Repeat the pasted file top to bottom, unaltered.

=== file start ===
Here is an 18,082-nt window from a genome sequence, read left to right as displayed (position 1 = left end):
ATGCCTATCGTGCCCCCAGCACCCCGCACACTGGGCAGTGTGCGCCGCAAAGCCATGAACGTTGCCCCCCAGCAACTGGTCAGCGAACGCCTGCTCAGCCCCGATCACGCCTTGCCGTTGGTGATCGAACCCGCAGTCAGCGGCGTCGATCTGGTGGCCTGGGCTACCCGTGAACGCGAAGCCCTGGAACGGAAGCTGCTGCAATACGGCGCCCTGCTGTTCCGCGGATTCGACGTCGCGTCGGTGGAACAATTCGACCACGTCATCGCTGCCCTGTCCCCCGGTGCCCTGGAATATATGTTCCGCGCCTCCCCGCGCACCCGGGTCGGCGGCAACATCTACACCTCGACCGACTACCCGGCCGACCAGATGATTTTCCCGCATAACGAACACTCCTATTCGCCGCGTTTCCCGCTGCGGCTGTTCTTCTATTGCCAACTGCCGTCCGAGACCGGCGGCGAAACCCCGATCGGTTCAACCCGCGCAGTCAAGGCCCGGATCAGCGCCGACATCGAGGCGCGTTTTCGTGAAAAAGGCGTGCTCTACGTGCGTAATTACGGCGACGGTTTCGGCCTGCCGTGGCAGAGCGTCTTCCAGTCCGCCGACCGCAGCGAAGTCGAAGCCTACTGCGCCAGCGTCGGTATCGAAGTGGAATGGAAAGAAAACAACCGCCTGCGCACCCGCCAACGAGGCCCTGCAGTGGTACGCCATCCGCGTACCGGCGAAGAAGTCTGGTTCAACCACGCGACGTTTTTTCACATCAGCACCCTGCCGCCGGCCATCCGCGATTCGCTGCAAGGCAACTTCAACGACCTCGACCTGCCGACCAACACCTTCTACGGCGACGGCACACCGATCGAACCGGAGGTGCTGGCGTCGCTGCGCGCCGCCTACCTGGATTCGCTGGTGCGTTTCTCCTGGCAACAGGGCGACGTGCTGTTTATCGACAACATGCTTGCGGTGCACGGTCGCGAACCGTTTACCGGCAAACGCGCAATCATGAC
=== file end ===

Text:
Here is an 18,082-nt window from a genome sequence, read left to right as displayed (position 1 = left end):
ATGCCTATCGTGCCCCCAGCACCCCGCACACTGGGCAGTGTGCGCCGCAAAGCCATGAACGTTGCCCCCCAGCAACTGGTCAGCGAACGCCTGCTCAGCCCCGATCACGCCTTGCCGTTGGTGATCGAACCCGCAGTCAGCGGCGTCGATCTGGTGGCCTGGGCTACCCGTGAACGCGAAGCCCTGGAACGGAAGCTGCTGCAATACGGCGCCCTGCTGTTCCGCGGATTCGACGTCGCGTCGGTGGAACAATTCGACCACGTCATCGCTGCCCTGTCCCCCGGTGCCCTGGAATATATGTTCCGCGCCTCCCCGCGCACCCGGGTCGGCGGCAACATCTACACCTCGACCGACTACCCGGCCGACCAGATGATTTTCCCGCATAACGAACACTCCTATTCGCCGCGTTTCCCGCTGCGGCTGTTCTTCTATTGCCAACTGCCGTCCGAGACCGGCGGCGAAACCCCGATCGGTTCAACCCGCGCAGTCAAGGCCCGGATCAGCGCCGACATCGAGGCGCGTTTTCGTGAAAAAGGCGTGCTCTACGTGCGTAATTACGGCGACGGTTTCGGCCTGCCGTGGCAGAGCGTCTTCCAGTCCGCCGACCGCAGCGAAGTCGAAGCCTACTGCGCCAGCGTCGGTATCGAAGTGGAATGGAAAGAAAACAACCGCCTGCGCACCCGCCAACGAGGCCCTGCAGTGGTACGCCATCCGCGTACCGGCGAAGAAGTCTGGTTCAACCACGCGACGTTTTTTCACATCAGCACCCTGCCGCCGGCCATCCGCGATTCGCTGCAAGGCAACTTCAACGACCTCGACCTGCCGACCAACACCTTCTACGGCGACGGCACACCGATCGAACCGGAGGTGCTGGCGTCGCTGCGCGCCGCCTACCTGGATTCGCTGGTGCGTTTCTCCTGGCAACAGGGCGACGTGCTGTTTATCGACAACATGCTTGCGGTGCACGGTCGCGAACCGTTTACCGGCAAACGCGCAATCATGAC